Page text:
Updated: Mar 1
Last week was the beginning of Utah's legislative session, which will go for 45 days. For the next two months, my fellow senators and I will gather to create new laws and establish budgets for essential programs and services. During the first day of the 2022 General Session, we were honored to have Elder Gerrit W. Gong, a member of the Quorum of the Twelve Apostles of the Church of Jesus Christ of Latter-day Saints, offer the opening invocation. Following the prayer, the Utah Highway Patrol Officer's Color Guard presented the colors, and Jennie Taylor — widow of the former Mayor of Ogden, Maj. Brent Taylor — led the pledge of allegiance. We also heard a powerful rendition of the national anthem by Kaylee Bucio, a 5th grader from Riverside Elementary School.
I am filled with gratitude for and pride in our great state and county. Utah has a strong reputation of excellence, and I am proud to represent a state with so much talent, leadership and success. I am also extremely grateful for each of you and look forward to representing you and our community throughout the remainder of this session.
Last week I met with members of the Vernal Youth City Council. It was a great event where members of the Vernal Youth City Council (and other Youth City Councils) got to meet with legislators and local leaders.
President Adam's Opening Remarks
During the first Senate floor session, President Adams spoke on Utah's resilience and progress in 2021. He recognized the struggles Utahns faced during the pandemic and thanked Utah Highway Patrol officers, healthcare workers and teachers for their continued sacrifice and service. Utah faced 2021 with durability and strength while maintaining a strong economy, a low unemployment rate and unbreakable community ties. President Adams also gifted a special coin to each senator with an engraving of Benjamin Franklin as a reminder of his influential leadership. I join President Adams in celebrating our great progress and potential as a state and thank each of you for your contribution to our success.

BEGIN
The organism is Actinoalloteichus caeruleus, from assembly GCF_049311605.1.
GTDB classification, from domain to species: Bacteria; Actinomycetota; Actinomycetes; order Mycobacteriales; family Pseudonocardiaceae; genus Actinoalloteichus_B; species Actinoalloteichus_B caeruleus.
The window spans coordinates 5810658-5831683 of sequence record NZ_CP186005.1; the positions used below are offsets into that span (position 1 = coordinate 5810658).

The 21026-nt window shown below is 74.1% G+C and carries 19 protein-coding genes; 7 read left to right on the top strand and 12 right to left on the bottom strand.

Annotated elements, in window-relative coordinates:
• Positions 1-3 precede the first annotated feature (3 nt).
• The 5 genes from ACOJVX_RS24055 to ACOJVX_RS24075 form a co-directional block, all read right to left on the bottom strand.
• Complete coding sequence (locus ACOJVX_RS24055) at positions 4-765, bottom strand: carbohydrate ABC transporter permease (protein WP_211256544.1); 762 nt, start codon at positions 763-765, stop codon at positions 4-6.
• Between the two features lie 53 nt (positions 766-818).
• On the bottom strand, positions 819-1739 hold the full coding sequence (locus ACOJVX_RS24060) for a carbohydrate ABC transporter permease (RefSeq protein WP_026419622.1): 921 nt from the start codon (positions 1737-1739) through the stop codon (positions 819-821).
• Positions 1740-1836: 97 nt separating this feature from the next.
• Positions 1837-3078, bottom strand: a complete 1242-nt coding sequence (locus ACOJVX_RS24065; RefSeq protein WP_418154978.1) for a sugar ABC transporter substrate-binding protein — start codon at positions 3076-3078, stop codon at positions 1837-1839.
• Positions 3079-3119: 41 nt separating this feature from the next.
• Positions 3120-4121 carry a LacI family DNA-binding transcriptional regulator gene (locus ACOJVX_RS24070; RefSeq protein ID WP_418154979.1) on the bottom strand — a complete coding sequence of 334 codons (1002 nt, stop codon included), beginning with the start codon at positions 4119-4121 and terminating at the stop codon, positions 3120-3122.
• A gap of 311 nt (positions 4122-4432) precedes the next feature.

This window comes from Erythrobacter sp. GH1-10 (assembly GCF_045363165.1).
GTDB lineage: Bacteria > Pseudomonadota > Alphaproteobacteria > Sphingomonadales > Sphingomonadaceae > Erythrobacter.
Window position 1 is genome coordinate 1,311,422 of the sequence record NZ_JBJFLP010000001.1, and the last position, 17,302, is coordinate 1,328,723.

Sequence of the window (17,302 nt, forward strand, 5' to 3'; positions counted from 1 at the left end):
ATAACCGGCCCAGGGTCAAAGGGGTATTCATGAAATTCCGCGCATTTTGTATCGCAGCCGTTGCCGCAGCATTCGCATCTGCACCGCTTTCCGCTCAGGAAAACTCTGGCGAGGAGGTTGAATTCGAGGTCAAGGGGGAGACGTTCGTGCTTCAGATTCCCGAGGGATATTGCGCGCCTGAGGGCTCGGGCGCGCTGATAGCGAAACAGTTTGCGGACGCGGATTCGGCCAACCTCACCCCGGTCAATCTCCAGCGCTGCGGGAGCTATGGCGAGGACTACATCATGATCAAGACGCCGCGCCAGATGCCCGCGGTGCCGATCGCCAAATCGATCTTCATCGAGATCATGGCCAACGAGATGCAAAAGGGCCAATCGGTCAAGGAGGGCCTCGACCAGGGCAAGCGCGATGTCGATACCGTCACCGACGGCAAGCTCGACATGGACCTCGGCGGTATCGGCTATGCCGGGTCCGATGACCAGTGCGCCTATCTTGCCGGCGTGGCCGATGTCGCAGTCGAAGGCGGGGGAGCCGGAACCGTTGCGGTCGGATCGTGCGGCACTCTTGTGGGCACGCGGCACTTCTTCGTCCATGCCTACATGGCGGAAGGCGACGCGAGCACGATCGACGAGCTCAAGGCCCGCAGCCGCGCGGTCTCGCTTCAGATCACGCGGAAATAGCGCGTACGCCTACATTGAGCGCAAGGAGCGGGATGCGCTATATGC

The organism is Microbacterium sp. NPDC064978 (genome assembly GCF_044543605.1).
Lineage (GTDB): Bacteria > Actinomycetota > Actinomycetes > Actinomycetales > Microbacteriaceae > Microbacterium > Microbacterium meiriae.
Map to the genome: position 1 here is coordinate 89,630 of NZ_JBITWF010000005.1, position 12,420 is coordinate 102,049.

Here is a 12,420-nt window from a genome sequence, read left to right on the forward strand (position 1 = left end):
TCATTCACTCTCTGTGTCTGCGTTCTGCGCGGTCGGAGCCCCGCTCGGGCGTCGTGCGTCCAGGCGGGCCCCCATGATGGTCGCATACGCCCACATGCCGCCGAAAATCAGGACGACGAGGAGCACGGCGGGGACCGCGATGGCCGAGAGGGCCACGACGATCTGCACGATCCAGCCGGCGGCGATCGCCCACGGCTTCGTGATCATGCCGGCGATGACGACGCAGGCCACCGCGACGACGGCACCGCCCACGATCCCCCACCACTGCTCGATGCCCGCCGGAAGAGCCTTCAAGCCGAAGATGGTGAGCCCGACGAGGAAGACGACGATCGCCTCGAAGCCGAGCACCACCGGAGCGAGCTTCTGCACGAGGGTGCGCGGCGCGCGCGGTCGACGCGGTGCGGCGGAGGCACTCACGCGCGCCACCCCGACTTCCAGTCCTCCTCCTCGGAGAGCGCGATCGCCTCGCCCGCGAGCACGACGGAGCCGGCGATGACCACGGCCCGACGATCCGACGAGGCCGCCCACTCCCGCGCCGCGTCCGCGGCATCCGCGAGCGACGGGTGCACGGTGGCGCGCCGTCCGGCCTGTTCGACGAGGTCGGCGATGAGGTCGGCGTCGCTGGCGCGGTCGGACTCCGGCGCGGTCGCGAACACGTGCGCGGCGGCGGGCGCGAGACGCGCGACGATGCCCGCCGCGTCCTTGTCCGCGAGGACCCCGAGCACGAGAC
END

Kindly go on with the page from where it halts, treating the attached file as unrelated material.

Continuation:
Savannah Olsen is my intern this session. She is from Rochester, MN and is currently in her junior year at BYU studying political science. Savannah plans to go to law school after she graduates. She is "super excited" about this internship and "loves working with Senator Winterton." Learning more about the legislative process is fascinating to Savannah and she is very grateful for this opportunity.
Celebrating Dr. Martin Luther King Jr.
In 1991, Gov. Norm Bangerter established the Martin Luther King Jr. Human Rights Commission. In 2019, the Utah Legislature codified the commission into state statute. Every year, the commission coordinates with governments, private organizations and schools to encourage ceremonies and activities which commemorate Dr. Martin Luther King Jr. This week, people across the state celebrated Dr. King's legacy with rallies, vigils, lectures and gatherings. As we celebrate Dr. King's life, I plan to continue having conversations on diversity, equity and human rights throughout the year.
Although Utah’s unemployment rates are low, we are currently experiencing higher than average turnover rates among state employees. In the Social Services Appropriations Subcommittee, a presenter from the Division of Human Resources recommended appropriating $19 million to bring below-market salaries to a competitive level and provide better benefits and compensation for state workers. Listen to the presentation here.
Animal Shelter Revisions